To the extent that my conclusion with respect to R v Xu (No. 1) involves a departure from the approach taken by Kirby J, I have had regard to the rule of comity referred to in Segal v Waverley Council (2005) 64 NSWLR 177; [2005] NSWCA 310 at 193 [57] and express the view respectfully that Kirby J was wrong in introducing a “wholly exceptional circumstances” test. To the extent that the exercise of discretion in a media application for access to trial exhibits raises broader questions concerning the administration of justice, it should be kept in mind that the concept of the administration of justice is a multifaceted one: Rinehart v Welker at 323 [39]. Where a media application for access to electronic exhibits is made whilst the jury trial is still on foot, there are additional factors to be taken into account in favour of refusal of the application until after verdict: R v Sam (No. 5) at [19]-[29]. After a verdict is returned, or in sentencing proceedings, these additional factors which applied during a jury trial will fall away.
Many factors may bear upon the exercise of discretion in a particular case, including: (a) the grief and distress which may result for the family of victims of violent crimes, including the fact that constant repetition of images can be quite traumatising for the immediate families of victims and also the community: R v Abdallah (No. 3) at [24]; R v Hemming [2015] VSC 351 at [33]; R v Brewer (No. 1) at [16]; R v Gatt (No. 5) at [11]; (b) the fact that murders and other serious crimes are not “entertainment” and ought not be the subject of repeated electronic reporting unless there are proper reasons unconnected with “entertainment”: R v Hemming at [33]; (c) the privacy of persons not said to be involved criminally in the events in question: R v Benbrika and Ors (No. 26) at [7]; R v Jovanovic (2014) 285 FLR 108; [2014] ACTSC 98 at 115 [42]- [43]; R v Abdallah (No. 3) at [23]; (d) the fact that, even when published electronically by the media as part of a fair and accurate report of criminal proceedings, visual and audio evidence so captured will be let loose and available on the Internet or other social media platforms for replay and rebroadcasting with no realistic prospect of control or recall given the lack of current controls on further use of electronic material: Fairfax Digital Australia and New Zealand Pty Limited v Ibrahim (2012) 83 NSWLR 52; [2012] NSWCCA 125 at 71-73 [71]- [80]; R v Abdallah (No. 3) at [21].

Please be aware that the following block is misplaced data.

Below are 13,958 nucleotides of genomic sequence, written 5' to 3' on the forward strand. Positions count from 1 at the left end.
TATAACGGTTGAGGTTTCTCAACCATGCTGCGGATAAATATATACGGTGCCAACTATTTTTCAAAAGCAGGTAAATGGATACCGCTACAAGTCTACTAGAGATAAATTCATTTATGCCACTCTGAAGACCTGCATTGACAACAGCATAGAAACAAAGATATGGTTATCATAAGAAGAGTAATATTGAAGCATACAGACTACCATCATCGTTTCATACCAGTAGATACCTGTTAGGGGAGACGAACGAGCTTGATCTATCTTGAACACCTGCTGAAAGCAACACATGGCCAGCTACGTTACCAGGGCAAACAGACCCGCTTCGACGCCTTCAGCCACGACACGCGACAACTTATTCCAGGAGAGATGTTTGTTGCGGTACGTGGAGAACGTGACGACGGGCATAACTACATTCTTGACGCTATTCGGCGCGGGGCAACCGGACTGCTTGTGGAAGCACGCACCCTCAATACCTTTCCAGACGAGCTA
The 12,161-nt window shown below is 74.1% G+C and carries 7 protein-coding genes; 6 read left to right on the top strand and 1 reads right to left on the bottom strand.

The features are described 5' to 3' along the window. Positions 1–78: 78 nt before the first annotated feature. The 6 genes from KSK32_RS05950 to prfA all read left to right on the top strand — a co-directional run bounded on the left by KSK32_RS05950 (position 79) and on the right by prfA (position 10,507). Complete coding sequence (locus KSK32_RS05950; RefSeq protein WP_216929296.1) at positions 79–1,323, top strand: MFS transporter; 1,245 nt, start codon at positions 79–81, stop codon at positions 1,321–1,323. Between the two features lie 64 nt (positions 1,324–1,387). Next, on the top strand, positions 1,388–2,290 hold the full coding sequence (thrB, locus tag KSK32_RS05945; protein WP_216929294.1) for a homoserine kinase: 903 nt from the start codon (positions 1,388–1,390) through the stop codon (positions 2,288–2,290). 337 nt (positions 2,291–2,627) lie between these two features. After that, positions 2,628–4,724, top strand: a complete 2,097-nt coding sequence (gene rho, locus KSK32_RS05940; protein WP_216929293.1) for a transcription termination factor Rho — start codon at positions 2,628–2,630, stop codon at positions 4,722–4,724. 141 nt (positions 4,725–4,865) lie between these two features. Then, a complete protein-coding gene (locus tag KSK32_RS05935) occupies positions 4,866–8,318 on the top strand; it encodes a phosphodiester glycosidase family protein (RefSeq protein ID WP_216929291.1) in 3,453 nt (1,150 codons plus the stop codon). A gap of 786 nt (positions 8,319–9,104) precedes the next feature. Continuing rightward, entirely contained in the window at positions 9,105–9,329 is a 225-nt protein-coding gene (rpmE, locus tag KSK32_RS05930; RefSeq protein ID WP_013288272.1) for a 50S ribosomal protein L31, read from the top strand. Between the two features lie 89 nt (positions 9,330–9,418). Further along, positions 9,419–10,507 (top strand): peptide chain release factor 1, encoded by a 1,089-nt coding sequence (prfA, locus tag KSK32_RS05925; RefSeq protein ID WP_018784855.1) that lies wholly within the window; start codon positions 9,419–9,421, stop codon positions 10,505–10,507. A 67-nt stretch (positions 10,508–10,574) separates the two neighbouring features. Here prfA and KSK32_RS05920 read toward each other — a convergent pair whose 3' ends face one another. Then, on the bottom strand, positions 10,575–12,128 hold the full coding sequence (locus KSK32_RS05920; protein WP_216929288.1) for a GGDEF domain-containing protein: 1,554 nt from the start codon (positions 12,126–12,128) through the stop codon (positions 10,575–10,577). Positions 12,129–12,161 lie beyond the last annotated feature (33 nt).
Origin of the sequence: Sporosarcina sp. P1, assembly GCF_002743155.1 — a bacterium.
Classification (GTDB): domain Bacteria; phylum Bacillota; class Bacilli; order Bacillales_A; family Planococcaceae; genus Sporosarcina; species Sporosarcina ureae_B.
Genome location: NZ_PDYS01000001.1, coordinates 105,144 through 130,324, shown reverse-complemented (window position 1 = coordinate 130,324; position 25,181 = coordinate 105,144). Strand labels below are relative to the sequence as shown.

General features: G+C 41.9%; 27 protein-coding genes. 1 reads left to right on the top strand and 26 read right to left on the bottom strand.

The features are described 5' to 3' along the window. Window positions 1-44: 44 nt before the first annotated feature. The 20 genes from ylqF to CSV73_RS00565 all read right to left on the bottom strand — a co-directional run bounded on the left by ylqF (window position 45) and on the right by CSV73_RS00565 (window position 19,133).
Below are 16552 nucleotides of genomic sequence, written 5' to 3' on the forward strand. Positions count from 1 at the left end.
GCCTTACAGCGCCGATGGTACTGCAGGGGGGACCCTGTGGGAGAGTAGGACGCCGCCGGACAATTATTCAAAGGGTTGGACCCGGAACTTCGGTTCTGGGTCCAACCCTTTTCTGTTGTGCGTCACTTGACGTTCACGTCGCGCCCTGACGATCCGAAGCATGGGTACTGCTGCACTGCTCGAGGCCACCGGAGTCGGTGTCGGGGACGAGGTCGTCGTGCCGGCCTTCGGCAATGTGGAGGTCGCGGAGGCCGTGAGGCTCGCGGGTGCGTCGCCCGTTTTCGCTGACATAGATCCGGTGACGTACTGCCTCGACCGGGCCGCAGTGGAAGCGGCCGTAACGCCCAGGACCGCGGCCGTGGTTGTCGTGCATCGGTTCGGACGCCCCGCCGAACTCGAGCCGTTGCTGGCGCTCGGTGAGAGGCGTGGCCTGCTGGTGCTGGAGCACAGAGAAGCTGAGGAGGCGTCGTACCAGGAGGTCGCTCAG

Concern about capture and further broadcasting of visual evidence on the Internet or other electronic platforms for criminal purposes is especially relevant in the area of terrorism offences. The proponents of violent jihad have demonstrated a capacity for sophisticated electronic propaganda to promote their cause, whether in the name of al-Qaeda, Islamic State or another prescribed terrorist organisation. As will be seen, the praise of so-called martyrs who have died in the commission of a terrorist act is exemplified by the evidence in this case concerning Farhad Mohammad. The murder of Curtis Cheng by Farhad Mohammad was the first case where the commission of a terrorist act in Australia in the name of violent jihad has caused the death of a person: R v Alou (No. 4) (2018) 330 FLR 402; [2018] NSWSC 221 at 404 [7].